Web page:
When a team is out of contention, it has a pretty good idea of whether it will be a “buyer” or a “seller” in the trade market. When a team has high profile free-agents-to-be, it becomes painfully obvious.
Still, a series of past moves, along with the product on the field this year, made it difficult to trust the Orioles organization to do just about anything. After all, the club was going for one last run with the gang this year before they ended up on a worse pace than the 1988 team. But credit where credit is due, Baltimore has shown some competence over the past week.
A team likely loses a bit of leverage when the entire league knows it needs to trade a player. The Orioles combatted that factor with Manny Machado, and now Zach Britton, by drumming up as much competition as possible, and not waiting until the July 31 trade deadline.
In theory, trading a player earlier makes them more valuable. The longer a team would have a valuable player, the more valuable a player becomes. It also eliminates the pressure to deal a guy, because the club isn’t under the gun just yet. While it would have been nice for the Orioles to realize this last offseason, there’s nothing they can do about that now
Machado recently told reporters that the Orioles notified him they had a deal in place on July 15, and they were just waiting to complete all of the physicals until after the All-Star break. Along with showing some respect to their former star player, this shows the Orioles made the decision at their pace.
Yusniel Diaz was reported to be the best player the Orioles were offered in any potential Machado deal. If that’s true, Baltimore certainly made the right decision. Diaz, fresh off a two-home run performance in the MLB Futures game, possesses star-power potential, and at least profiles as a bonafide big-leaguer.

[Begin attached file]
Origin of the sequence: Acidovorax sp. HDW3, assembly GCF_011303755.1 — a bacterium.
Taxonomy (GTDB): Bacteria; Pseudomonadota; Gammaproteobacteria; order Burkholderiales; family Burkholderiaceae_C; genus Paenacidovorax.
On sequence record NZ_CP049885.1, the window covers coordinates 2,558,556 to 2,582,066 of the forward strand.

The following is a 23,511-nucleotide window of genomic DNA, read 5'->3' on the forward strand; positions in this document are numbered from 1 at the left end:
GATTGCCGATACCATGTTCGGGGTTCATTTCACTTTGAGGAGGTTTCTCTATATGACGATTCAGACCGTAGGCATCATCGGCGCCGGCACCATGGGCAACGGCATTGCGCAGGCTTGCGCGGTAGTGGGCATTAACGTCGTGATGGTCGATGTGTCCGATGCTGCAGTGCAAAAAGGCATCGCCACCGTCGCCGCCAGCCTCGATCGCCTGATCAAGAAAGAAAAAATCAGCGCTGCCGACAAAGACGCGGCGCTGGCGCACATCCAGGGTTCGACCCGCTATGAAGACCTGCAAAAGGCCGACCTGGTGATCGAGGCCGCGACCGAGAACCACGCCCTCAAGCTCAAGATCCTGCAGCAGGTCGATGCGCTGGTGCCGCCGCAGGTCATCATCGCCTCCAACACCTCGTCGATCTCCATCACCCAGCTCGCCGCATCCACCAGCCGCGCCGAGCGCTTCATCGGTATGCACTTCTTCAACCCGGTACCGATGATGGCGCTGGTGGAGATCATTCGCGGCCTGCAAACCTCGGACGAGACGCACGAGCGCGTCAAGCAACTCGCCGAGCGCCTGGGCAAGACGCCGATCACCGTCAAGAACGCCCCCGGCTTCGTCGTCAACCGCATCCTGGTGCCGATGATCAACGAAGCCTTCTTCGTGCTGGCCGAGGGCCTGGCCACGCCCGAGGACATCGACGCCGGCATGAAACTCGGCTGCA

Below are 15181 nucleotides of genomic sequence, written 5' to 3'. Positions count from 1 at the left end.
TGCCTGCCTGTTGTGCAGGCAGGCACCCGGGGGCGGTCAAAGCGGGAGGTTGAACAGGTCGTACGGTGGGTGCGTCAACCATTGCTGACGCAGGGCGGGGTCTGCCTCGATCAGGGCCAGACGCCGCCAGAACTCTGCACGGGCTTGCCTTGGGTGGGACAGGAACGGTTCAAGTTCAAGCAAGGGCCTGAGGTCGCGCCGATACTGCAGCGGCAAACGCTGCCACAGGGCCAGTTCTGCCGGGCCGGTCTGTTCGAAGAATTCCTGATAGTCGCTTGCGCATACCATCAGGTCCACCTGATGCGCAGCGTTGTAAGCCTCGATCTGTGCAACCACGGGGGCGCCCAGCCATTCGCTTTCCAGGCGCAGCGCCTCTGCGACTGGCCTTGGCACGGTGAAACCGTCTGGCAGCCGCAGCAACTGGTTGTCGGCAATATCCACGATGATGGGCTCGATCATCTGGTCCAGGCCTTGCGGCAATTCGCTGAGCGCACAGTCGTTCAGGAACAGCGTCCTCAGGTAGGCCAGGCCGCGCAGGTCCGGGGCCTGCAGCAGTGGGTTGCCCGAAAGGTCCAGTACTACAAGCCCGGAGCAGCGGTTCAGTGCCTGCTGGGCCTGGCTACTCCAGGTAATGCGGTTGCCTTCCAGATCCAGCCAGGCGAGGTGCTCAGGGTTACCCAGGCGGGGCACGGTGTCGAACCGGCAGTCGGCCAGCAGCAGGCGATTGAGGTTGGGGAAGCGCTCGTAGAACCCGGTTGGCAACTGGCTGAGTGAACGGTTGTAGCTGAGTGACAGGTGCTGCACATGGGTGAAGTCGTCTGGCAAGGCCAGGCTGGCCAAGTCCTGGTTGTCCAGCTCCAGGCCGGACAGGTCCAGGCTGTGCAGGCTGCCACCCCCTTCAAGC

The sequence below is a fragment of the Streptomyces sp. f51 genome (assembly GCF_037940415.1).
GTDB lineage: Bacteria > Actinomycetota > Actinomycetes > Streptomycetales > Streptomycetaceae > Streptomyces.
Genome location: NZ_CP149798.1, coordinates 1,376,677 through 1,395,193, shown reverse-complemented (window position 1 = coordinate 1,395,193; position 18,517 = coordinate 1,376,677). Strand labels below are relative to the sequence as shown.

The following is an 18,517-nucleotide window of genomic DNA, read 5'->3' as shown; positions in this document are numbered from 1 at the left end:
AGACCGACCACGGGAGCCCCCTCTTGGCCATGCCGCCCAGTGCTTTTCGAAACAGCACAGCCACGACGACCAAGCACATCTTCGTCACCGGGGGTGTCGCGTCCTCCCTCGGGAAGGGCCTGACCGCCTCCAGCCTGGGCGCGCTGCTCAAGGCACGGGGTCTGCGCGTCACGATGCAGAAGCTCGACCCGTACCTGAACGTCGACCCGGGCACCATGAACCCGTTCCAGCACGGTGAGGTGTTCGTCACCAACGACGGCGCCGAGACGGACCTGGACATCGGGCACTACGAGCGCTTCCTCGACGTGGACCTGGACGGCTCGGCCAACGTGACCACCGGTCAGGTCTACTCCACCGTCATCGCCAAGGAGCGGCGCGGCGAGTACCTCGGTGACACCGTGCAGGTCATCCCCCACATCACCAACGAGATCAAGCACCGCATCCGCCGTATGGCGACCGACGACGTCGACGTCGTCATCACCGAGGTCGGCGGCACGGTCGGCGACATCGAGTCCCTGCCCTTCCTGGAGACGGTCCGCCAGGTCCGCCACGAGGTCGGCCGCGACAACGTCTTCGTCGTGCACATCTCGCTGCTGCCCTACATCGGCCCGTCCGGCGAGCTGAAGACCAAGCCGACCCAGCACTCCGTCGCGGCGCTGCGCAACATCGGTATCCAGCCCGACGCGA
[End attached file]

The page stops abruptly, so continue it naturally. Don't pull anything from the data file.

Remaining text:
The Orioles now have a legitimate crop of young outfielders in their system. Diaz joins Austin Hays, Cedric Mullins and DJ Stewart atop the Orioles outfield prospects. Trey Mancini is allegedly an outfielder as well.
It’s no secret the the Orioles need pitching. And while the Machado deal included a starter and reliever, Baltimore picked up three more arms in a trade for Britton. Mark recapped the trade here, with the Orioles picking up righty starter Dillon Tate, lefty starter Josh Rogers, and righty reliever Cody Carroll.
Tate, a former first-round pick for the Texas Rangers, has a legitimate upside. Although he struggled early in his professional career, the former Yankees eighth-ranked prospect has pitched well at Double-A Trenton this season. Tate pitched to a a 3.38 ERA with a 3.76 FIP, and his strikeouts were up in the first half of the season. There’s no reason for Baltimore to rush him to the bigs, so he’ll have plenty of time to develop. Whether the Orioles can develop young pitching remains to be seen.
Rogers and Carroll, along with the players acquired in the Machado deal, become a series of lottery tickets for Baltimore. If just one more out of the crop become a legitimate contributor to the Orioles, the deals will be a success. As with any trade involving prospects, time will tell. But for now, the deals look to be at least market value.
The Orioles also made the right decision in deciding to deal with New York. Although the idea of Britton in pinstripes may not be easy to swallow, the Yankees clearly made the best offer. It may seem unnecessary to credit the front office for dealing with a rival, but would anyone have been surprised if Angelos and Co. refused to work with the Yankees? Again, the Orioles made the move that brought them the highest yield.
Trade season is far from over. With a week to go, the Orioles still have moves to make. Can they squeeze any value out of the once-coveted Brad Brach? Will they find a trade Adam Jones is willing to accept? Are they willing to trade players like Jonathan Schoop, Dylan Bundy or Kevin Gausman who all have more than one year of control left?
When the Orioles dealt Machado, they issued a statement indicating they were taking a different approach. Allegedly, the Orioles will have an increased value in on-base percentage, analytics and the international market moving forward. If the team hopes to rebuild with any success, all of those things must be true.
They say Rome wasn’t built in a day, and winning baseball teams are not either. The Orioles have dug themselves into quite a hole, and a few trades alone won’t help that, but they’ve taken a few steps in the right direction.